Reviewed by Evil Andy
Starring David Hess, Sasha Grey, Jesse Buck, Michael Berryman
Directed by Lee Demarbre
“I see filmmaking as a business and pity anyone who sees it as an art form.” – Herschell Gordon Lewis.
So starts Lee Demarbre’s (Jesus Christ Vampire Hunter) splatstick comedy Smash Cut, a lovingly crafted homage to the films of Herschell Gordon Lewis, starring David Hess (Last House on the Left), and porn starlet Sasha Grey (The Girlfriend Experience). According to Demarbre, he’s spent years trying to convince HGL that his films are art, whether he intended them to be or not. While Smash Cut is certainly reverential, and far more self-aware than other recent HGL remakes, it strangely ignores its own thesis by making a parody, eschewing even the unintentional artistry of the films that inspired it. Ironic that Demarbre, so concerned with artistic merit, may actually have made his most commercial picture yet due to some smart and timely casting choices, a great retro score, and upscale visuals belying the film’s low budget.
If there’s one factor that will help Smash Cut be seen more widely than Demarbre’s earlier work, it is undoubtedly the casting of porn starlet Sasha Grey. It was Demarbre who had the idea to cast her, even before Steven Soderbergh conspired to make her a mainstream star by putting her in The Girlfriend Experience. It’s a little hard to tell how much is poor direction and how much is just poor acting, but her performance in Smash Cut is very porn-caliber. The fact that she plays against type and remains completely clothed the entire film seems apologetic and somewhat counter-exploitative, a curious choice given the films Smash Cut is trying to emulate. Here’s hoping she’s more compelling in The Girlfriend Experience; otherwise the rise of the first unrepentant crossover star may end before it really gets started.
Luckily David Hess is around to liven things up. His acting is so manic, and he appears to be having so much fun, that he practically carries the picture by himself. Sharing a striking resemblance to director Abel Ferrara, Hess plays the role of (surely no coincidence) Able Whitman, a down on his luck director of Charles Band-esque shlock like Terror Toy 2. Being unsatisfied with the realism of his special effects, he begins murdering critics, producers, writers, actors, and pretty much anyone else that gets in his way (video artist government funding competition being the most hilarious). He then cuts them up with a specially constructed clapperboard saw and uses them as props in his films. Again, hard to tell if it’s budgetary restrictions or direction, but the “real” body parts look nearly as bad as the “fake” body parts and aren’t much of a progression from what HGL himself used over 40 years ago!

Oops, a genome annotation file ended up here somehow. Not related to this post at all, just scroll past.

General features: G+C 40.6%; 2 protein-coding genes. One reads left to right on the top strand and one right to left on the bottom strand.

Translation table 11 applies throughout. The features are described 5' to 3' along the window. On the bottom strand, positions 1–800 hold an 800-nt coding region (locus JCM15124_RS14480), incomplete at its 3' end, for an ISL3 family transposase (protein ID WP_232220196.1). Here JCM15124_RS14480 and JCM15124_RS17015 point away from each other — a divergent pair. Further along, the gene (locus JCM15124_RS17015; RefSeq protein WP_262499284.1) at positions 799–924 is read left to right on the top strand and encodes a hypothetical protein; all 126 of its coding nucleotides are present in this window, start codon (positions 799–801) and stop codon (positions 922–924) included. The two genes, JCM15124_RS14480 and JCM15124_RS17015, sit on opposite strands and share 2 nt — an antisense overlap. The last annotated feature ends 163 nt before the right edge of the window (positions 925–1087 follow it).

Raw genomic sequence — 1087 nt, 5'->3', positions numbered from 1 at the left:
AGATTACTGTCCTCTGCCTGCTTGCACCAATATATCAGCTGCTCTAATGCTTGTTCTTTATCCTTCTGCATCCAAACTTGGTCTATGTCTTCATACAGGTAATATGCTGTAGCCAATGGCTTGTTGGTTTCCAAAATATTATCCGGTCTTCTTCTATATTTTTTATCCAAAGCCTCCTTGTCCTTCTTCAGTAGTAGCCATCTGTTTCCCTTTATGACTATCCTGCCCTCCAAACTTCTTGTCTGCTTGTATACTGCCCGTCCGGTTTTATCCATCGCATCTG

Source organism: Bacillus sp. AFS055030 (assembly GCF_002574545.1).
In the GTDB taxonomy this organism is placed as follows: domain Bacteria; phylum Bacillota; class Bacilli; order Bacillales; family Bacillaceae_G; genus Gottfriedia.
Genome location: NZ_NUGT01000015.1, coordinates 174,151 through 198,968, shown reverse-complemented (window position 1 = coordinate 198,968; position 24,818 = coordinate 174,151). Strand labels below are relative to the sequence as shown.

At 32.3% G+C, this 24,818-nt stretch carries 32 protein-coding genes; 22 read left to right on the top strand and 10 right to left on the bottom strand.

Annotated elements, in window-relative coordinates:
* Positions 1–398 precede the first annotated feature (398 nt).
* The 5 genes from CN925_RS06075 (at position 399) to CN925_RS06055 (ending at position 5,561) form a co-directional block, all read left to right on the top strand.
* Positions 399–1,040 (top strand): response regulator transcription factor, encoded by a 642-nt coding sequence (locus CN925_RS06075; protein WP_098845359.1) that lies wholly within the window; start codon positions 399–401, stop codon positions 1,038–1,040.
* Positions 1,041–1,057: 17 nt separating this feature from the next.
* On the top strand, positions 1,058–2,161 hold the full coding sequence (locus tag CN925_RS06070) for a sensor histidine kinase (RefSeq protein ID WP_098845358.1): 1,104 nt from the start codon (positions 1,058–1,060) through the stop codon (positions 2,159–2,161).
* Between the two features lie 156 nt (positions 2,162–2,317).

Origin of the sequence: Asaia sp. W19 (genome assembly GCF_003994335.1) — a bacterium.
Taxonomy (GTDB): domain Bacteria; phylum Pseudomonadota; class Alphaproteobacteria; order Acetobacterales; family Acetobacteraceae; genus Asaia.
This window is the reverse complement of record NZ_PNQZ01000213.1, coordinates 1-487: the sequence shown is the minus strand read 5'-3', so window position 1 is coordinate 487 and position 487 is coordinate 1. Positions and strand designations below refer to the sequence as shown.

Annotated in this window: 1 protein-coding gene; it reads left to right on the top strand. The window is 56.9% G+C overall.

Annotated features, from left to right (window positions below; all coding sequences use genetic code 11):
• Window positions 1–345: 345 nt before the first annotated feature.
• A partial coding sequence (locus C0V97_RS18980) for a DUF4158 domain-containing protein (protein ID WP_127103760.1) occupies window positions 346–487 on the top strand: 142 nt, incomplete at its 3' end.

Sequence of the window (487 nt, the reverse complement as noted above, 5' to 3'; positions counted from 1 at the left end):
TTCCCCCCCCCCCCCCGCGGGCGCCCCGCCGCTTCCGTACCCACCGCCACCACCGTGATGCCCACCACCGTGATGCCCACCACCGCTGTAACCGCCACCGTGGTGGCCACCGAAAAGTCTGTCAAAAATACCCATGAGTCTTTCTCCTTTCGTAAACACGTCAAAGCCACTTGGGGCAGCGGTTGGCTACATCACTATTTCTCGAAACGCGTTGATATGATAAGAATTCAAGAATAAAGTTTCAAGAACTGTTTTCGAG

Despite some limitations, there are two aspects to Smash Cut that are overwhelmingly good for a low budget film: the score and the visuals. The score alternates between Seventies era synth-heavy numbers evocative of Goblin and squeaky horned orchestral cacophonies reminiscent of Color Me Blood Red and Gore Gore Girls, the two films that seem to most have inspired Smash Cut. The visuals also have an Italian feel to them in that they seem more inspired by Argento in terms of color palette and composition than by HGL. It’s not uncommon for HD-lensed films to come away with that shot on video look, so cinematographers Jean-Denis Menard and Karl Roeder should be commended for the saturated Suspiria-like look they wrangled out of their cameras.
The story is dull, the writing and acting leaden, the gore fake, and the porn star keeps her clothes on. Yet, I find myself wanting to recommend Smash Cut because it has an undeniably genuine feeling to it. The guys making it clearly had a good time, and their love for HGL is evident in every frame. It may not be art, but maybe that’s why Smash Cut ends up feeling so much like a Herschell Gordon Lewis film after all.
3 out of 5
Discuss Smash Cut in our Dread Central forums!